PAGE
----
The set in this article that I own is a special set for several reasons. It has a lot green present, it was made on Dec 12th 1968 (which still falls in the psychedelic years) and it is a catalog correct Rock Duo from the Ludwig catalog. Ludwig offered two factory catalog double bass sets; The Blue Note consisting of two 22" bass drums, 12,13,16,18 toms, matching jazzfest snare, canister throne and bongos. The Rock Duo is the smaller cousin featuring two 20” bass drums, 12,13,16 toms and a supraphonic 400 snare drum.Read More
This is an awesome drum find. It is really amazing to find a survivor drum like this in original unmolested condition. Everything is there. The tension rods, washers, even the snare wires are original. This is truly a work of percussion art. It is a 1930s black nickle over brass 6.5"X14" engraved shell Leedy Broadway parallel with gold plated engraved hoops and hardware. I can't even imagine how beautiful this drum must have been when it was brand new almost 90 years ago.Read More
Bopworks has two new stick models you are going to want to check out. Bopworks' largest stick ever at 16 1/4", the Rhythm and Groovz, has a 5B style thickness (.590) on the shaft. The long 7" taper starts halfway down the stick and ends in a medium smallish, yet tip. This new model gives you a larger stick feel with great cymbal control. The Memphis R&B model features a taper slightly longer than 5 of its 16 inches overall length combined with a 5A diameter of .570. Lots of "heft in the hand" to go along with the long taper.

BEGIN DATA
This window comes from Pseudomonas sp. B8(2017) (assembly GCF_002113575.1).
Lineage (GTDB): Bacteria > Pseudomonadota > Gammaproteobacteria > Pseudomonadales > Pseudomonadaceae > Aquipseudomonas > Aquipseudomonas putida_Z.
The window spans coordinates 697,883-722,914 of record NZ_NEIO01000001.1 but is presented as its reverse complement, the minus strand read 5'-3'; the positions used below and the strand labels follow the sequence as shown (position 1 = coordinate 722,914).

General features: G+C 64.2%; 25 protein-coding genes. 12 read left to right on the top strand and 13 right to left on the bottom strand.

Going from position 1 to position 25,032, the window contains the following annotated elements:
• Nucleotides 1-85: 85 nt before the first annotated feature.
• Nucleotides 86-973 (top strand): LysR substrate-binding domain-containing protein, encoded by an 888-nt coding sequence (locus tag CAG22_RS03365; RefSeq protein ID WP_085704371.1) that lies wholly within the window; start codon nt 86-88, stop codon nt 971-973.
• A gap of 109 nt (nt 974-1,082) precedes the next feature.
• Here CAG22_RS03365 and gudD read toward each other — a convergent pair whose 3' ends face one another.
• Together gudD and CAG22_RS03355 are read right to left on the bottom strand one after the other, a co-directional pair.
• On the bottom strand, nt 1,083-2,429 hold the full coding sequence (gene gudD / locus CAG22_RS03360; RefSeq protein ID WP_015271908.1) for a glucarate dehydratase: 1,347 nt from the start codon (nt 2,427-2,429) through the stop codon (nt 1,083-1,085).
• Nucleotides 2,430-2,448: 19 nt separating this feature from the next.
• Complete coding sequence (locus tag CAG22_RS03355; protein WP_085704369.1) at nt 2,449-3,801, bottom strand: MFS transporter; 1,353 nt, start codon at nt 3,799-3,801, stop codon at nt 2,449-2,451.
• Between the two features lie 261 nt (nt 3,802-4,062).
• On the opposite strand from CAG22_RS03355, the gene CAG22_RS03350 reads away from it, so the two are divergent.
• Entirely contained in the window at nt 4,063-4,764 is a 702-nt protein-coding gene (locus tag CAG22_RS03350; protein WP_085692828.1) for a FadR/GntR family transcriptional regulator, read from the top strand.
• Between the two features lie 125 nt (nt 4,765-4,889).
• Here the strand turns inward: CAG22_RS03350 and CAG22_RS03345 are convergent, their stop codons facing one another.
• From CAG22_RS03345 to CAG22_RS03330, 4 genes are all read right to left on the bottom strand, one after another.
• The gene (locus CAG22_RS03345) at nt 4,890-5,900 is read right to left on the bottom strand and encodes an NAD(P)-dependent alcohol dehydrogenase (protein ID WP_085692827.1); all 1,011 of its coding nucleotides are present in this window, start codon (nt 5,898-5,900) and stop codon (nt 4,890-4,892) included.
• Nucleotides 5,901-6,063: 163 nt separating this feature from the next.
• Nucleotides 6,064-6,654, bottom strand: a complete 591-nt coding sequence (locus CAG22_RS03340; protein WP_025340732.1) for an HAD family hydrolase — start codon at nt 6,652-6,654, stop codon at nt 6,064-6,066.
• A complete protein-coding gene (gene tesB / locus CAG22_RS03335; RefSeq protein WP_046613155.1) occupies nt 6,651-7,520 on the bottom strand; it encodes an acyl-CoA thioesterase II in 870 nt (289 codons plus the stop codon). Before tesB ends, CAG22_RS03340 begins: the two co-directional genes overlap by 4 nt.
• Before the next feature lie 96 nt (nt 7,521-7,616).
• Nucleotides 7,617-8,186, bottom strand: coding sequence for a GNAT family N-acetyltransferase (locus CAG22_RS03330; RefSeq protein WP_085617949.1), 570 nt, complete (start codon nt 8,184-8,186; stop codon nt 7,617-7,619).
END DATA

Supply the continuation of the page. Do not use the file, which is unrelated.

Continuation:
Bopworks is THE vintage stick company specializing in authentic reproductions of vintage stick models of famous jazz era artists and standard stick sizes from past eras. With their two newest offerings, BopWorks has applied some of the design elements of those vintage sticks into longer and thicker modern sizes. Paying homage to the R&B and soul music eras of the sixties, these sticks have very modern, standard size handles but utilize the longer taper and smaller bead that give the vintage models their great bounce and cymbal sound.
The main characteristic of both of these models is the amount of "flex" in the business end of the stick. If you are a 5A or 5B player who thinks it necessary to go to a skinnier or lighter model for softer playing, these might be the perfect alternative; a stick that has the same thickness in the grip area that you are used to but with a taper that starts further back on the stick - giving you a "skinny front end". Basically a 5A or 5B with more bounce at the tip. AND the smaller BopWorks tips are famous for the woody sound that they draw from thinner ride cymbals.
BopWorks sticks are made of quality hickory, are pitch paired, and are finished with a high quality, light varnish. They can be ordered directly from the website, from their dealer network, AND now can be ordered from Not So Modern Drummer in the the online store.
Below is a comparison image chart of BopWorks models.
Not So Modern Drummer continues to celebrate the legendary Buddy Rich in 2017. Recognizing the 100th anniversary of his birth… Contributing their personal recollections and commentary on Buddy Rich are: Gregg Bissonette, Dom Famularo, Michael Shrieve, and Steve SmithRead More
Former long-time Prince Drummer, John Blackwell Jr. passed away of cancer on July 4, 2017 – He was 43 years old.